Growing costs could see future Olympics spread between multiple cities or countries

·4 min read
Canadian torchbearers seen during the opening ceremonies of the 2010 Winter Olympics in Vancouver. Due to increased costs associated with hosting the Games, future editions could be co-hosted by multiple cities or countries. (Darryl Dyck/The Canadian Press - image credit)
Canadian torchbearers seen during the opening ceremonies of the 2010 Winter Olympics in Vancouver. Due to increased costs associated with hosting the Games, future editions could be co-hosted by multiple cities or countries. (Darryl Dyck/The Canadian Press - image credit)

One of the people who helped organize Vancouver's 2010 Winter Olympics says the growing cost of building venues and infrastructure may make it unfeasible for a single city to be awarded future Olympic Games.

Historically, the International Olympic Committee has embraced the concept of the Games being a multi-sport competition attracting athletes from hundreds of countries to a single location, said Dave Cobb, who was the deputy chief operating officer for the Vancouver Organizing Committee for the 2010 Olympic and Paralympic Winter Games (VANOC).

"They recognize now that Games, in many cases where you are building literally dozens of venues, it's just too expensive, and there's a shrinking list of countries that are prepared to invest that," Cobb said. "I think the IOC needs to find the balance between still making it a unique competition, not like any world cup or world championships."

Dick Pound, a Canadian IOC member, said a provision of the Olympic Charter not only allows for a Games to be shared between several cities, but also held in different countries.

"We've never made a selection on that basis, but the possibility is there," Pound said. "In the smaller countries, and the IOC is pretty Eurocentric, that is certainly foreseeable."

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When the Swedish cities of Stockholm and Åre made an unsuccessful bid for the 2026 Winter Olympics, part of their proposal was to host bobsled, luge and skeleton events in Sigulda, Latvia.

Spreading the Games between several cities makes even more sense for the Summer Games.

"I think the IOC is changing over from saying 'here's what we insist on, make a bid,'" he said. "They're now saying 'let's see if we can accomplish what we need and what would be good for your city or region. Let's talk about what is possible.'"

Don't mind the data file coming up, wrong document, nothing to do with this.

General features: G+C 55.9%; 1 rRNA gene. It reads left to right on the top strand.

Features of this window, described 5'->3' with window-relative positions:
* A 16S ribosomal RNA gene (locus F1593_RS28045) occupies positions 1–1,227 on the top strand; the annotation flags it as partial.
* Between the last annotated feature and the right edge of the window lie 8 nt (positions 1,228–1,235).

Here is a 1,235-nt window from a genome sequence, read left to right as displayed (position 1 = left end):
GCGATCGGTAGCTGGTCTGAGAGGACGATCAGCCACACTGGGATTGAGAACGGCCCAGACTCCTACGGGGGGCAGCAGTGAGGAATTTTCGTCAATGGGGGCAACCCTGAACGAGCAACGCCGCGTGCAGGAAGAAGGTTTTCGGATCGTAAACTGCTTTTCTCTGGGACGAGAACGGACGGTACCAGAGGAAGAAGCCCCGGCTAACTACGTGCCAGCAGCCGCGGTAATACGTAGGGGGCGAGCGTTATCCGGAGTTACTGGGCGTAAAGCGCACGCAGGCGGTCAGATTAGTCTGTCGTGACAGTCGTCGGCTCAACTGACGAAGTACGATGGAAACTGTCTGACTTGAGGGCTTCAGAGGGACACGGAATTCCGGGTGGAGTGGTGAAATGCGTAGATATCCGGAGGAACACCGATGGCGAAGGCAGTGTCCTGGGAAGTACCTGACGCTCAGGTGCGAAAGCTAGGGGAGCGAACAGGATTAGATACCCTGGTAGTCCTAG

Pound doubts you would ever see Vancouver and Halifax co-hosting an Olympics because of the distance involved, but said the idea "kicking around" is for Toronto and Montreal to jointly bid on a Summer Games.

Moshe Lander, a senior lecturer in the economics of sports, gaming and gambling at Concordia University, thinks the IOC "can be even more imaginative."

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He proposes splitting up the Olympics and holding events like weightlifting and table tennis in countries where they are popular.

"There are certain summer events that are of no interest to us, but would be extremely interesting to other countries," he said.

Lander points to modern pentathlon as an Olympic sport few North Americans watch.

"But there are countries that are crazy about that thing," he said. "So, you can have the Olympic modern pentathlon held in your country of choice."

Instead of Olympic events being held over a three-week period, they could be staged over several months. For the Winter Olympics, this would allow Alpine skiing to be held during the ideal weather conditions while the world's best hockey players could play at a time that doesn't impact the NHL schedule.

"If the IOC really wants to kind of maintain some degree of control, they could say all these events have to take place at some point in 2028, but do they have to be in one country in the world?" he said.

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There is a precedent for countries to co-host a major sports event. Soccer's 2002 FIFA World Cup was held in South Korea and Japan. The 2026 World Cup will be staged in the U.S., Canada and Mexico.

Spreading the Games around could also lower security costs.

"If one city is going to host three events, you could probably put all the people connected to those three events into a hotel or two hotels," Lander said. "Your security would be to merely cordon off one square block.

"Doing that in 10 cities might be cheaper than having to cordon off 20 square blocks in one city."

Lander acknowledges changing the Games' format would reduce athlete interaction at the Olympic village.

"It's always a tradeoff between what's the extra benefit of having it and what's the extra cost," he said.

Cobb supports the idea of a regional Games when it's economically feasible.

Splitting an Olympics between Calgary and Vancouver "would be kind of on the edge," he said.

If Vancouver decides to bid for the 2030 Games, events could be spread across the province in cities like Victoria, Kelowna, Kamloops and Prince George.

"So, it's not just a one-city event, but it's still not too far dispersed that you could still maintain that unique atmosphere," he said. "I think that's something they should really consider and share it with some other communities."

Cobb remembers the excitement and sense of camaraderie Vancouver felt hosting the Games.

"It just felt like such a unique experience and showed off the city," he said. "It's a question of how much do you dilute that?"